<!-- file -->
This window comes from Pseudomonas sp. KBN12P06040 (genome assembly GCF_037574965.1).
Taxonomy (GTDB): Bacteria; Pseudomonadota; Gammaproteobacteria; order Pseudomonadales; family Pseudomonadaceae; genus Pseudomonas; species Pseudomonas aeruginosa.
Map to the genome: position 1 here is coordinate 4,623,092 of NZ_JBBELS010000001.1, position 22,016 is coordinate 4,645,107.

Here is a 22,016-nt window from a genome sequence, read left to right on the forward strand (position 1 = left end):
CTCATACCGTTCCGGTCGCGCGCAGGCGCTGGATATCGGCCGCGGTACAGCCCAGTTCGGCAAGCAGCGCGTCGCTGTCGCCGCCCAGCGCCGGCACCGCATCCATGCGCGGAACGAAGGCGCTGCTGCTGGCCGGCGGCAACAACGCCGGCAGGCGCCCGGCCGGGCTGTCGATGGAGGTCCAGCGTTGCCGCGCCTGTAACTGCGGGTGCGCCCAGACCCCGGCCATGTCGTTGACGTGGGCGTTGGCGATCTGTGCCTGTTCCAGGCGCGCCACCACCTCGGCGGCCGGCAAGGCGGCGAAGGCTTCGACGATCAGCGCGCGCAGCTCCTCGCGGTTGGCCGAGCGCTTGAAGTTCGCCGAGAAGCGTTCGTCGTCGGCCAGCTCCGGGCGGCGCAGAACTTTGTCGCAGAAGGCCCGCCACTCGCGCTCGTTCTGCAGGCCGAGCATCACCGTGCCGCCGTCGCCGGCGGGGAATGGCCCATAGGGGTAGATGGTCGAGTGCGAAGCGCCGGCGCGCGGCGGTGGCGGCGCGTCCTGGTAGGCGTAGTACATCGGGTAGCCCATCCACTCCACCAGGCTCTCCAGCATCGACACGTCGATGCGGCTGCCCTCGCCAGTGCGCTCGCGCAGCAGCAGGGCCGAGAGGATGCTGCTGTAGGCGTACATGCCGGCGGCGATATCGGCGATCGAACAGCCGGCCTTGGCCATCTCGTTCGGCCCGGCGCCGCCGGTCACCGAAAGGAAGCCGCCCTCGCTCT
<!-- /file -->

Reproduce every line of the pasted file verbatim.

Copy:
This window comes from Pseudomonas sp. KBN12P06040 (genome assembly GCF_037574965.1).
Taxonomy (GTDB): Bacteria; Pseudomonadota; Gammaproteobacteria; order Pseudomonadales; family Pseudomonadaceae; genus Pseudomonas; species Pseudomonas aeruginosa.
Map to the genome: position 1 here is coordinate 4,623,092 of NZ_JBBELS010000001.1, position 22,016 is coordinate 4,645,107.

Here is a 22,016-nt window from a genome sequence, read left to right on the forward strand (position 1 = left end):
CTCATACCGTTCCGGTCGCGCGCAGGCGCTGGATATCGGCCGCGGTACAGCCCAGTTCGGCAAGCAGCGCGTCGCTGTCGCCGCCCAGCGCCGGCACCGCATCCATGCGCGGAACGAAGGCGCTGCTGCTGGCCGGCGGCAACAACGCCGGCAGGCGCCCGGCCGGGCTGTCGATGGAGGTCCAGCGTTGCCGCGCCTGTAACTGCGGGTGCGCCCAGACCCCGGCCATGTCGTTGACGTGGGCGTTGGCGATCTGTGCCTGTTCCAGGCGCGCCACCACCTCGGCGGCCGGCAAGGCGGCGAAGGCTTCGACGATCAGCGCGCGCAGCTCCTCGCGGTTGGCCGAGCGCTTGAAGTTCGCCGAGAAGCGTTCGTCGTCGGCCAGCTCCGGGCGGCGCAGAACTTTGTCGCAGAAGGCCCGCCACTCGCGCTCGTTCTGCAGGCCGAGCATCACCGTGCCGCCGTCGCCGGCGGGGAATGGCCCATAGGGGTAGATGGTCGAGTGCGAAGCGCCGGCGCGCGGCGGTGGCGGCGCGTCCTGGTAGGCGTAGTACATCGGGTAGCCCATCCACTCCACCAGGCTCTCCAGCATCGACACGTCGATGCGGCTGCCCTCGCCAGTGCGCTCGCGCAGCAGCAGGGCCGAGAGGATGCTGCTGTAGGCGTACATGCCGGCGGCGATATCGGCGATCGAACAGCCGGCCTTGGCCATCTCGTTCGGCCCGGCGCCGCCGGTCACCGAAAGGAAGCCGCCCTCGCTCT